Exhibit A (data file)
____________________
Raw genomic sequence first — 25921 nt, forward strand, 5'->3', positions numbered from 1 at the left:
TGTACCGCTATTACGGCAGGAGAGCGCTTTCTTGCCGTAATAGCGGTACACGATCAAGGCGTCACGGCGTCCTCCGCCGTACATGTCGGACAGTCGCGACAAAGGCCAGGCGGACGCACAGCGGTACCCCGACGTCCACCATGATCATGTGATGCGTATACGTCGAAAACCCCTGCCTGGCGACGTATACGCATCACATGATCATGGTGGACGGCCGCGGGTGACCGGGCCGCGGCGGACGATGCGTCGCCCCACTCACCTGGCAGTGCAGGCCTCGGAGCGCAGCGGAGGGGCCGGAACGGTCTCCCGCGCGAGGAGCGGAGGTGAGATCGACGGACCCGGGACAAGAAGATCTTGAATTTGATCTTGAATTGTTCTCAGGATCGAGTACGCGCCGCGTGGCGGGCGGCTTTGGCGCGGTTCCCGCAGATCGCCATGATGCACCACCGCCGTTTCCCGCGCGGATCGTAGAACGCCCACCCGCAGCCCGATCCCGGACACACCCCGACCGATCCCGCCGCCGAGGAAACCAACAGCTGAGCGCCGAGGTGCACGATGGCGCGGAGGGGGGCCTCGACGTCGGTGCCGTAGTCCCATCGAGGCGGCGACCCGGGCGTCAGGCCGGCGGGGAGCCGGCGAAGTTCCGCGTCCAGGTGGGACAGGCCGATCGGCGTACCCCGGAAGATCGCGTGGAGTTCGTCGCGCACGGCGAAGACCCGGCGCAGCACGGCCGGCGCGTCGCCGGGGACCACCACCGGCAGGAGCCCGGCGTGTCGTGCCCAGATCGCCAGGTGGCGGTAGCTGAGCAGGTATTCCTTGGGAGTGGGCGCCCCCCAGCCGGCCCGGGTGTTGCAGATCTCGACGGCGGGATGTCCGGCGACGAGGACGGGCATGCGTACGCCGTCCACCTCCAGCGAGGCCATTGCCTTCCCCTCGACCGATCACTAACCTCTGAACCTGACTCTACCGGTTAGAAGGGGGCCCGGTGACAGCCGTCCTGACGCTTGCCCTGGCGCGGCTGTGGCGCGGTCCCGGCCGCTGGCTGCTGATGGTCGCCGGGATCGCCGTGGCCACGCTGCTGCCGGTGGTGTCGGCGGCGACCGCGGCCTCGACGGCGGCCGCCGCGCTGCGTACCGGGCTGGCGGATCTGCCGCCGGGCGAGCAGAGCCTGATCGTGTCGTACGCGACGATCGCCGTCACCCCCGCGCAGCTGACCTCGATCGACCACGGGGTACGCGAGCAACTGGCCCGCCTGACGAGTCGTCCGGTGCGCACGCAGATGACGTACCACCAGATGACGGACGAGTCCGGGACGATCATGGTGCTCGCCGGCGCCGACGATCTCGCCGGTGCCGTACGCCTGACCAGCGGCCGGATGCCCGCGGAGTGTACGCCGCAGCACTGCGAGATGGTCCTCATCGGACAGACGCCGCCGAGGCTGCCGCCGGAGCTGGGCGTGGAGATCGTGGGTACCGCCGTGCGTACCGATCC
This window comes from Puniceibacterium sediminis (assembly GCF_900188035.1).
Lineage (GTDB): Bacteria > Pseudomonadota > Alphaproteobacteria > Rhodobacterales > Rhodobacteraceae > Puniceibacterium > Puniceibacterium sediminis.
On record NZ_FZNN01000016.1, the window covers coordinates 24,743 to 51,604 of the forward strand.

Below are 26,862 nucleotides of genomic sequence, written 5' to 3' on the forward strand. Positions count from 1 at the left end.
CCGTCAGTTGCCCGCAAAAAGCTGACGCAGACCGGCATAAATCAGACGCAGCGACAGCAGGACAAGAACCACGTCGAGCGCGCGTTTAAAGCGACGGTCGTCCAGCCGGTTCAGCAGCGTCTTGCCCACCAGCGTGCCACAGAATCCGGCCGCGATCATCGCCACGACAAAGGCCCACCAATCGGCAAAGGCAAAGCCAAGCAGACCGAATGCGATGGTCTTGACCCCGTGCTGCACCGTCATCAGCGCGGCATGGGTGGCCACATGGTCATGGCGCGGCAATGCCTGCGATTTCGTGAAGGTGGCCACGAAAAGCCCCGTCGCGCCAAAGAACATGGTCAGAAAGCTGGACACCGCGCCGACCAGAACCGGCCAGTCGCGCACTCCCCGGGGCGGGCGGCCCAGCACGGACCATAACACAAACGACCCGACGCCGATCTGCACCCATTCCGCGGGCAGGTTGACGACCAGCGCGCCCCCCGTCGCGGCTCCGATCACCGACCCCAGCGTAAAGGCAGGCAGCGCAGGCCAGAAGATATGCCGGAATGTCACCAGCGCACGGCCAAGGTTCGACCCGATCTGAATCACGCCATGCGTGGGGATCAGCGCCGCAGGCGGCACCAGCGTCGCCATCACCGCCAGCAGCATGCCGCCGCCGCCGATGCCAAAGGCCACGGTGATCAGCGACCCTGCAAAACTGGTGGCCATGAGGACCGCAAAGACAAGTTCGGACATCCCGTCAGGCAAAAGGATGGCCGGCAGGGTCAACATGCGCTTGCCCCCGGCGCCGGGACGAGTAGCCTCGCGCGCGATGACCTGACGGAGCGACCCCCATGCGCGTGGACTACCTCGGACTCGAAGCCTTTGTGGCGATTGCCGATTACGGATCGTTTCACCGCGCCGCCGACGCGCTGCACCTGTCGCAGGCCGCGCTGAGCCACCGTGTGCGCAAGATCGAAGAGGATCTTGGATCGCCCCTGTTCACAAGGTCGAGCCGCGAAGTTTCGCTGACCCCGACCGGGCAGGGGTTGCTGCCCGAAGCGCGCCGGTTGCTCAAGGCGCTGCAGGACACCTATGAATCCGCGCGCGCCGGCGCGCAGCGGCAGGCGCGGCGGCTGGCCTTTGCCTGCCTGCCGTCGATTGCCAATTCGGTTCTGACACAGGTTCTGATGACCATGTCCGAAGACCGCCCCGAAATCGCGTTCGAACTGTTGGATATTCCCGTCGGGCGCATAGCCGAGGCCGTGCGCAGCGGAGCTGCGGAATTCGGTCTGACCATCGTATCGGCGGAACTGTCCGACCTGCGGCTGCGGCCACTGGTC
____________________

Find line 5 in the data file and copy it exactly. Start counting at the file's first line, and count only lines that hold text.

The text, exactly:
On record NZ_FZNN01000016.1, the window covers coordinates 24,743 to 51,604 of the forward strand.